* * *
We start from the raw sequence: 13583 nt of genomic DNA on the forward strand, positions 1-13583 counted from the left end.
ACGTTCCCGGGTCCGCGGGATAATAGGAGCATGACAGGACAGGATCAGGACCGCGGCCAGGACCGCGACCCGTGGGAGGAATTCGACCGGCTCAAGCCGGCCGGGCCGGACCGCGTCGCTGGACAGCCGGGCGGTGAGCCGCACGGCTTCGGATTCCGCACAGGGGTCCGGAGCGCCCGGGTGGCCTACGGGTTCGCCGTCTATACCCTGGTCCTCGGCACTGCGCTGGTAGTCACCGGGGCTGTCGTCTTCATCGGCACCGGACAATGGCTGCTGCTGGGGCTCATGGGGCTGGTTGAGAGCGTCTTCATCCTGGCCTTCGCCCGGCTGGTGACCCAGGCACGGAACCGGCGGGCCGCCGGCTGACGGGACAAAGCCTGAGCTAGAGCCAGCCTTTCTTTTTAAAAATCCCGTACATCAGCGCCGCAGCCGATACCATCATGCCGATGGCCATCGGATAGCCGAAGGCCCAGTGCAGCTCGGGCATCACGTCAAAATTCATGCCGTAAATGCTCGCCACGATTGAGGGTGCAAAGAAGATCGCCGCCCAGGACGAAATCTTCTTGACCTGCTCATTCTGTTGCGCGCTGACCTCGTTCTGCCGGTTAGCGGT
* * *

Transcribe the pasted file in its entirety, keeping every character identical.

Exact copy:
We start from the raw sequence: 13583 nt of genomic DNA on the forward strand, positions 1-13583 counted from the left end.
ACGTTCCCGGGTCCGCGGGATAATAGGAGCATGACAGGACAGGATCAGGACCGCGGCCAGGACCGCGACCCGTGGGAGGAATTCGACCGGCTCAAGCCGGCCGGGCCGGACCGCGTCGCTGGACAGCCGGGCGGTGAGCCGCACGGCTTCGGATTCCGCACAGGGGTCCGGAGCGCCCGGGTGGCCTACGGGTTCGCCGTCTATACCCTGGTCCTCGGCACTGCGCTGGTAGTCACCGGGGCTGTCGTCTTCATCGGCACCGGACAATGGCTGCTGCTGGGGCTCATGGGGCTGGTTGAGAGCGTCTTCATCCTGGCCTTCGCCCGGCTGGTGACCCAGGCACGGAACCGGCGGGCCGCCGGCTGACGGGACAAAGCCTGAGCTAGAGCCAGCCTTTCTTTTTAAAAATCCCGTACATCAGCGCCGCAGCCGATACCATCATGCCGATGGCCATCGGATAGCCGAAGGCCCAGTGCAGCTCGGGCATCACGTCAAAATTCATGCCGTAAATGCTCGCCACGATTGAGGGTGCAAAGAAGATCGCCGCCCAGGACGAAATCTTCTTGACCTGCTCATTCTGTTGCGCGCTGACCTCGTTCTGCCGGTTAGCGGT